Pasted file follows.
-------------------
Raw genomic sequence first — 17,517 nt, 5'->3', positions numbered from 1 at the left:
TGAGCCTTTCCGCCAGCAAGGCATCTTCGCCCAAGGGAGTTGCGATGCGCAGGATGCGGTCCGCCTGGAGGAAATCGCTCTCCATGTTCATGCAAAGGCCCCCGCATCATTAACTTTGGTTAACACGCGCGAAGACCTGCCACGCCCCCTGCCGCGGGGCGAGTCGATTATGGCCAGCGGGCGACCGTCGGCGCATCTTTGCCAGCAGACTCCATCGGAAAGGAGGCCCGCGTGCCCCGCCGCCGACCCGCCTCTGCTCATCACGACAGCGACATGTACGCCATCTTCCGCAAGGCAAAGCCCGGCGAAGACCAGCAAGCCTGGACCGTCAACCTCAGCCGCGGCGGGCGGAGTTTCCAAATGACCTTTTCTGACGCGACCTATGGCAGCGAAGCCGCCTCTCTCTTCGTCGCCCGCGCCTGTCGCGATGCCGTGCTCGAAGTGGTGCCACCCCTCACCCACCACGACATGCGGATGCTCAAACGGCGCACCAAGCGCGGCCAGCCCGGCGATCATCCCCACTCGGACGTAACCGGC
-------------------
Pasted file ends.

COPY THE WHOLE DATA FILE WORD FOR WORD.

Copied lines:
Raw genomic sequence first — 17,517 nt, 5'->3', positions numbered from 1 at the left:
TGAGCCTTTCCGCCAGCAAGGCATCTTCGCCCAAGGGAGTTGCGATGCGCAGGATGCGGTCCGCCTGGAGGAAATCGCTCTCCATGTTCATGCAAAGGCCCCCGCATCATTAACTTTGGTTAACACGCGCGAAGACCTGCCACGCCCCCTGCCGCGGGGCGAGTCGATTATGGCCAGCGGGCGACCGTCGGCGCATCTTTGCCAGCAGACTCCATCGGAAAGGAGGCCCGCGTGCCCCGCCGCCGACCCGCCTCTGCTCATCACGACAGCGACATGTACGCCATCTTCCGCAAGGCAAAGCCCGGCGAAGACCAGCAAGCCTGGACCGTCAACCTCAGCCGCGGCGGGCGGAGTTTCCAAATGACCTTTTCTGACGCGACCTATGGCAGCGAAGCCGCCTCTCTCTTCGTCGCCCGCGCCTGTCGCGATGCCGTGCTCGAAGTGGTGCCACCCCTCACCCACCACGACATGCGGATGCTCAAACGGCGCACCAAGCGCGGCCAGCCCGGCGATCATCCCCACTCGGACGTAACCGGC